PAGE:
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GEORGE HARRISON´S SITAR SUFFERED ‘UNFORTUNATE ACCIDENT’ AT THE V&A MUSEUM

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George Harrison’s sitar was damaged in an “unfortunate accident” at the Victoria & Albert Museum.

Olivia Harrison, widow of the late Beatle, loaned the complex instrument to the famous institution.

 

 

A spokeswoman for the museum said that the sitar was repaired following the incident.
“In 2016, during preparation for a temporary exhibition an unfortunate accident occurred causing partial damage to a sitar on loan from Olivia Harrison,” the V&A said.

“The care and protection of objects entrusted to us is of the utmost importance and we take these matters extremely seriously. Following conservation assessment, one of the sitar’s gourds was fully repaired in consultation with leading experts, and no permanent damage was sustained. The sitar featured in the exhibition which opened in September 2016, alongside a number of other significant objects generously on loan from Mrs Harrison.”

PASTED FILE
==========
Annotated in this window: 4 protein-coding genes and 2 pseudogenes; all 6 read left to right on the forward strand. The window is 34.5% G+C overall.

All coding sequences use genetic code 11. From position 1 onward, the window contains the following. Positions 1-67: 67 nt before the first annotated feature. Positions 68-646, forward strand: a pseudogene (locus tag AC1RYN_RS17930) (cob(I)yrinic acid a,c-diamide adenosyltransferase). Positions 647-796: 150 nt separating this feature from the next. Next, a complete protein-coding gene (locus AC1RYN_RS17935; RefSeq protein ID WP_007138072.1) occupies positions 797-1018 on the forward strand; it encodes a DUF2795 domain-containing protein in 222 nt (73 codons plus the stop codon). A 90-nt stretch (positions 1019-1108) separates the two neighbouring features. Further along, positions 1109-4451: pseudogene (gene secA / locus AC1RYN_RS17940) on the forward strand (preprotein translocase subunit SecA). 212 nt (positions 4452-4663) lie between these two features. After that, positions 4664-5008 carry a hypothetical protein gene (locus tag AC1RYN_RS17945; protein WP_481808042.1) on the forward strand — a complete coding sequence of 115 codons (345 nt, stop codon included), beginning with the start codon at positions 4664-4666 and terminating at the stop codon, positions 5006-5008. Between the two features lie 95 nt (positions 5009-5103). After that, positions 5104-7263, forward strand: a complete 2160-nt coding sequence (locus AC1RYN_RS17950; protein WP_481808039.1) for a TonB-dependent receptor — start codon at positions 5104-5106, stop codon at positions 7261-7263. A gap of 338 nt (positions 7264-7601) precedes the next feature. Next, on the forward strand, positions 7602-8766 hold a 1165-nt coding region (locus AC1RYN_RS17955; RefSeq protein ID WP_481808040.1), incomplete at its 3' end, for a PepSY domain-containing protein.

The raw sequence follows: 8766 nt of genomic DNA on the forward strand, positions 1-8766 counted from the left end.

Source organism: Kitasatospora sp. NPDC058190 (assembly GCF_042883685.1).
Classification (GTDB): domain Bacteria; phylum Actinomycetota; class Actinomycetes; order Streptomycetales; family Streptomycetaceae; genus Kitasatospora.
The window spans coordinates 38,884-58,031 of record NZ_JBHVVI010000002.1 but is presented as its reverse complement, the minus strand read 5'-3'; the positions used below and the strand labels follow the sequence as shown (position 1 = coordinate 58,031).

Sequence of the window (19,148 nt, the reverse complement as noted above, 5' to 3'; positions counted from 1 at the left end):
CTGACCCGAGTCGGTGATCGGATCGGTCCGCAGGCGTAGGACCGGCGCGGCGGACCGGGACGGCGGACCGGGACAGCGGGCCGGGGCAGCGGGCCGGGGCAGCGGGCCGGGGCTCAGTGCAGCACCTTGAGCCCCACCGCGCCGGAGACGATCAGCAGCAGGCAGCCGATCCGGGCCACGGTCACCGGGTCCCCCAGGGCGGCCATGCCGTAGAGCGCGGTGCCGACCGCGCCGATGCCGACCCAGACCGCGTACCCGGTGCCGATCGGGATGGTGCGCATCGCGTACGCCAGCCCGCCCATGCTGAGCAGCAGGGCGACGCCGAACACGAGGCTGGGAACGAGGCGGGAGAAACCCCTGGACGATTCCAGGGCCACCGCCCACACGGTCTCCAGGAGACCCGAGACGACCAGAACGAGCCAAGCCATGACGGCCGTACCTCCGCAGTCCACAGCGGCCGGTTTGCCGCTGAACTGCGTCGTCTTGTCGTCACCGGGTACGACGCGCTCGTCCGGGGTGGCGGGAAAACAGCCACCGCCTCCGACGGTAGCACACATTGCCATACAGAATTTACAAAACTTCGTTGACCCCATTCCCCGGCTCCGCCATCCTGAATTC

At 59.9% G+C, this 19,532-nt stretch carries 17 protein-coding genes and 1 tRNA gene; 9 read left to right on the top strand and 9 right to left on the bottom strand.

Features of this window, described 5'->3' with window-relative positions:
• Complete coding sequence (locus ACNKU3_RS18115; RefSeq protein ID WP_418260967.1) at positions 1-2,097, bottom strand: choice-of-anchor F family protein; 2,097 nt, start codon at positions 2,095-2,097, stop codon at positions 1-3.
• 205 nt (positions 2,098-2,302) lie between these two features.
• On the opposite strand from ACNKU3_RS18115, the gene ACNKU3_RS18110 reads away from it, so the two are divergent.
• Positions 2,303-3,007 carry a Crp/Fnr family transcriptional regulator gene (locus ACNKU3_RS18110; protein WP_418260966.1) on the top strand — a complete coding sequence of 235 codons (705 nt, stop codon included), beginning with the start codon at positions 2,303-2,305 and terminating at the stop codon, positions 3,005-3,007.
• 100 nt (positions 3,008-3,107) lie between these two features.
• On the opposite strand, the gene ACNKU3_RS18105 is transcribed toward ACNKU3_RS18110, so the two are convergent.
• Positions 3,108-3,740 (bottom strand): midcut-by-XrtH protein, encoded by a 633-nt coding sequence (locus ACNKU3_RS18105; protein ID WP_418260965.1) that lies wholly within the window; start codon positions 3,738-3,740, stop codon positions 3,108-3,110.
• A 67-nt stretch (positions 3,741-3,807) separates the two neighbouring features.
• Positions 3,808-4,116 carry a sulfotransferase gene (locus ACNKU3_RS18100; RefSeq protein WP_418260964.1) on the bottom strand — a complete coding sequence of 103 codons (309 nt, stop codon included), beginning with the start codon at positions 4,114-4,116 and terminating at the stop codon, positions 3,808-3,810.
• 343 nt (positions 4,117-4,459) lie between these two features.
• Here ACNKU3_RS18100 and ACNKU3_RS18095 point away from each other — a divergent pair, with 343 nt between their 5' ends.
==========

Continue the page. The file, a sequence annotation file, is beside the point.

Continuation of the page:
George grew fascinated with the sitar, a long-necked string instrument that uses a bulbous gourd for its resonating chamber, and asked Ravi Shankar to teach him to play it properly. The instrument was adopted by the Beatles in many of the Fab Four’s tracks.

The sitar formed part of the V&A’s You Say You Want a Revolution? Records and Rebels 1966-70 exhibition, which also featured the original suit worn by Harrison on the cover of the Sgt Pepper album.

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HAL BLAINE, WRECKING CREW DRUMMER ON 100s OF HITS, DIES

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Hal Blaine, a legendary drummer with the Los Angeles-based studio musicians known as The Wrecking Crew, died March 11.

These recordings included huge hit singles by the Beach Boys (including “Good Vibrations” and “I Get Around”), the Mamas and the Papas (“Monday Monday”), the Monkees, the Righteous Brothers (including “You’ve Lost That Lovin’ Feeling”), Elvis Presley, Sonny and Cher, the Byrds (“Mr. Tambourine Man”), the Association, the Grass Roots, the Ronettes (“Be My Baby”) and countless others. Herb Alpert’s 1960s hit recordings featured The Wrecking Crew as the Tijuana Brass. He was also the principal drummer on the Beach Boys’ Pet Sounds album.